Real Estate Agent Marketing Budget

How Much Should a Real Estate Agent Spend on Marketing?

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As a real estate agent, the amount you should spend on marketing will depend entirely on your income and the resources you have at your disposal. Most agents suggest you spend about 10% of your commission income on marketing. But if you’re just getting started, that might not amount to much. New agents may struggle to find $1,000 or more to spend.

Meanwhile, top agents who face heavy competition may wish to spend anywhere from 15% to 20% of their income in marketing. Some may even wish to spend 30% in a quarter or a year if they want to grow. While most businesses only need to spend about 5% to bring in new leads, the real estate industry is different.

Agents need to brand themselves and focus on their own personal marketing campaigns to succeed. Some brokerages provide their agents with advertising or a page on their website, but this isn’t usually enough.

People often say, “you have to spend money to make money,” but there’s no reason a new agent can’t boost their success with a small-scale marketing budget. Here’s how to start.

Find the Marketing Budget That Works for You

Before you spend a dime on pay-per-click ads or a flashy new website, find out exactly how much you’re working with. You probably already have a personal budget. Determining how much you should spend on marketing is simply a matter of allocating a portion of your income within that budget.

Some things to consider are:

  • Your average commission on sales
  • The average final sales price of the homes you sell
  • The number of transactions you conduct in each quarter and year

If you had a particularly good year last year, it isn’t necessarily indicative of future trends (but cross your fingers).

Now, take out a percentage of your income to be allocated to marketing.

This can be a bit daunting. Inevitably, you’re going to have to watch the number in the income bracket of your spreadsheet diminish. It might be tempting to just keep your income, but keep in mind that marketing is an investment. You don’t want to find yourself months from now with few prospects because you didn’t dive into marketing.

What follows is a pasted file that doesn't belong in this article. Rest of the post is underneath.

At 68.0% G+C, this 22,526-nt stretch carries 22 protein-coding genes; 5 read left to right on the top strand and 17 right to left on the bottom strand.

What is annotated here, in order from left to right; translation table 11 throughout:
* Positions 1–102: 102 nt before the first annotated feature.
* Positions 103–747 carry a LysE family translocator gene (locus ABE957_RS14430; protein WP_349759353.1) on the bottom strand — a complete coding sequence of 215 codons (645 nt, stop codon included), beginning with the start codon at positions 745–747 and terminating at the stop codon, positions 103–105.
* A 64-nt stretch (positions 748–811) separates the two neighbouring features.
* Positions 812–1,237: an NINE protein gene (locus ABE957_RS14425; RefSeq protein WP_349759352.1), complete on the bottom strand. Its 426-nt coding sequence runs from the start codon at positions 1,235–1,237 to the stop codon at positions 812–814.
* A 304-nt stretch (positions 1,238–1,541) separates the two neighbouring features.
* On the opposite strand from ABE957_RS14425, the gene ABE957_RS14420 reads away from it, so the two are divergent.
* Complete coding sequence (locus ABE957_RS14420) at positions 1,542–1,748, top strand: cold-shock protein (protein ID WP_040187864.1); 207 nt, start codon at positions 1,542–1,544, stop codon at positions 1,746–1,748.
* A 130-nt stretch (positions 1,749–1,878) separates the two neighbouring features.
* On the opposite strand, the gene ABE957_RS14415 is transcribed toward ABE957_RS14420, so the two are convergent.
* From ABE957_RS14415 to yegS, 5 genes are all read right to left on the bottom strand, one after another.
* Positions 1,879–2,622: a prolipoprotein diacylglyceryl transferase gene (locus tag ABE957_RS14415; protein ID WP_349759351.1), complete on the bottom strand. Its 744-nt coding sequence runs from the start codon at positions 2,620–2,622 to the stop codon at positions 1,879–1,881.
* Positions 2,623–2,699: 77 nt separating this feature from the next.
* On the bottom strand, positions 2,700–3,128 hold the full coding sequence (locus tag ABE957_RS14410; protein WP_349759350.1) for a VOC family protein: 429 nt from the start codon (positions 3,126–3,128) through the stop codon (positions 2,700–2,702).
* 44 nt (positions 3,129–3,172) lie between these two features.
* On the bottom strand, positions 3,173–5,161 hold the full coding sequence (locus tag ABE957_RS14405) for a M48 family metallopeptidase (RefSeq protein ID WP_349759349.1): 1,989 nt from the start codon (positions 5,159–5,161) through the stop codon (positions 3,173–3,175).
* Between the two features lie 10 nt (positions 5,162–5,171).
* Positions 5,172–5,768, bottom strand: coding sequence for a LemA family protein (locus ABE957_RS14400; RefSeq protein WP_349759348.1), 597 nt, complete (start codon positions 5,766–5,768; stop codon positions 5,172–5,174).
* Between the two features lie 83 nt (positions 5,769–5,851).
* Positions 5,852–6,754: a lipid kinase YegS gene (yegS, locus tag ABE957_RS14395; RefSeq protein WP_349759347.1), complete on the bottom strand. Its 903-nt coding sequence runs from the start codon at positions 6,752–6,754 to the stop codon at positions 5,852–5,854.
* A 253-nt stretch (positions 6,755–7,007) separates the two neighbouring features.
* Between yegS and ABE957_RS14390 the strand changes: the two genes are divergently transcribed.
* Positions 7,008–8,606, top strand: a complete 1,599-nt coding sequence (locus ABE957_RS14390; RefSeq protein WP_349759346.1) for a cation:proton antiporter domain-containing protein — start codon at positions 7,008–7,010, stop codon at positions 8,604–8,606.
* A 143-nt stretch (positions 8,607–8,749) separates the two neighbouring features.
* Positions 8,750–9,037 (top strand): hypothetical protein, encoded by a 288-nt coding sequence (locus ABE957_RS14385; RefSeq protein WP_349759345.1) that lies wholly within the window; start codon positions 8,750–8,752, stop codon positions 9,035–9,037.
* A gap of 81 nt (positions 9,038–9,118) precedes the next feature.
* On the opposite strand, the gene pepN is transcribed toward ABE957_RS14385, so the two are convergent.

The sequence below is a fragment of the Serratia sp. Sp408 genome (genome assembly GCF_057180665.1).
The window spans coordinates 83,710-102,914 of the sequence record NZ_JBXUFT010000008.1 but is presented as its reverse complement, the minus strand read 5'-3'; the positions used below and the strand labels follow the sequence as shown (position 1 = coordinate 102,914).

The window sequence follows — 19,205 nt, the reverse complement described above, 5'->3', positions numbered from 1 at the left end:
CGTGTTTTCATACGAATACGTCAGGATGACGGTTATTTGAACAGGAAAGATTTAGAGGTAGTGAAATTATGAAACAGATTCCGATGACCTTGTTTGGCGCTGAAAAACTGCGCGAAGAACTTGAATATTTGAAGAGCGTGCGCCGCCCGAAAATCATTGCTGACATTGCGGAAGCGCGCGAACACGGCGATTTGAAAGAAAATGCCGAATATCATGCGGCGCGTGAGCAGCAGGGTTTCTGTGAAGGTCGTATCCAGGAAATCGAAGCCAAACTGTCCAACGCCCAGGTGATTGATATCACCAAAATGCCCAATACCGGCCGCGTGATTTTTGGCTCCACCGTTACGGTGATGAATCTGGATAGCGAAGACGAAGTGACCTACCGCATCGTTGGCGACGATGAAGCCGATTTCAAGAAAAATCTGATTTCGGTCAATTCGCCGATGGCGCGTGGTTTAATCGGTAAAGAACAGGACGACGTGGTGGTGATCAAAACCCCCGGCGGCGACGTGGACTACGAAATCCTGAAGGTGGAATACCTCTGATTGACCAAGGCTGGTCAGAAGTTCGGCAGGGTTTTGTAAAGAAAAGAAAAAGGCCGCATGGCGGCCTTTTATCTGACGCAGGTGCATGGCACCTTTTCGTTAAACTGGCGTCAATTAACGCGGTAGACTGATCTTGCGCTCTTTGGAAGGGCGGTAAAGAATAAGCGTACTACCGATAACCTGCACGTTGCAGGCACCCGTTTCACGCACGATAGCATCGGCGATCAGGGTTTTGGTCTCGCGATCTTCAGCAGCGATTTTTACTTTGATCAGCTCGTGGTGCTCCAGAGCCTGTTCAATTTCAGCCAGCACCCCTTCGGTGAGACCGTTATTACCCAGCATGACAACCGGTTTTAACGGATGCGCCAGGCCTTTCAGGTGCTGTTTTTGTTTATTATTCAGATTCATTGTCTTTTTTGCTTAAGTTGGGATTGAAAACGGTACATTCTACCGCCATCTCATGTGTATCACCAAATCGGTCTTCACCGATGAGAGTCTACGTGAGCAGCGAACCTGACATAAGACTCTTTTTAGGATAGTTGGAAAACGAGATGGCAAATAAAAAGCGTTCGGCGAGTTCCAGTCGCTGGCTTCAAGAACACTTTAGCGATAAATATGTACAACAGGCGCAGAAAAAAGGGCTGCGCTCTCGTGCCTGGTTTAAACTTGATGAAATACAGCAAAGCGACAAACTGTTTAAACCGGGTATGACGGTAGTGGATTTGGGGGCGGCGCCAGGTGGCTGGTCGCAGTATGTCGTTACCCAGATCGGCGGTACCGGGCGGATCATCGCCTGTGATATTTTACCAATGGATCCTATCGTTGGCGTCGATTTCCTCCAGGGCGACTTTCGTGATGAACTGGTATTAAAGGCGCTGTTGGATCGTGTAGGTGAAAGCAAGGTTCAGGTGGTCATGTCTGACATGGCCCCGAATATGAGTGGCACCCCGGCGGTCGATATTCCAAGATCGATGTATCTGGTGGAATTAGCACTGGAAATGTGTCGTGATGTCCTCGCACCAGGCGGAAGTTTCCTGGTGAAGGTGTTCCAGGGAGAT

Try to balance the marketing budget you wish you had with the amount you’re willing to spend. Find a happy medium, and you’ll have a solid number to work with. You may wish to determine your monthly, quarterly, or yearly marketing budget depending on how often you want to reassess your marketing strategy.

Create Your Marketing Strategy

Once you have a number, you can begin breaking out how you’ll spend your budget. Below, you’ll see a quarterly marketing budget for an agent or team that has $23,685 to spend each quarter. If you’re working with much less, don’t worry. This is just an example:

Real Estate Agent Marketing Budget

 

Don’t be afraid to get more granular than this with your budget. For example, the “Online” category could be broken out into all of your separate paid advertising campaigns. The “Web” category could be the cost of maintaining your website and paying for digital services.

Digital marketing like organic social media engagement, content marketing, and a website are relatively inexpensive if you look in the right places. There are also plenty of low-cost advertising options available online. Pay-per-click marketing campaigns can be targeted by region and behavioral demographic, so you get the most out of your investment.

Another option is to invest in an all-in-one real estate agent CRM that has many of these things included, like a website and a social media management platform. This will save you time and money you’d normally spend on hiring a third-party web developer or relying on a marketing contractor. This type of software can grant you access to multiple marketing tools that would normally be out of reach on a tight budget.

Real Estate Agent Marketing That Works

And don’t forget the old-fashioned, tried-and-true methods of marketing like networking and handing out business cards. Your business is all about building relationships with people, after all. You can use digital marketing to capture more leads, but hitting the pavement is still a cheap and effective way to get your name out there.

Ensure part of your marketing budget is set aside for events, printing expenses, and travel. If you’re just getting started with marketing, don’t be deterred if you don’t see immediate results. Sometimes, it can take time to adjust your strategy to suit your needs. Long-game tactics like blogging may not bear fruit immediately, but they can turn you into a powerhouse online if you keep at it.

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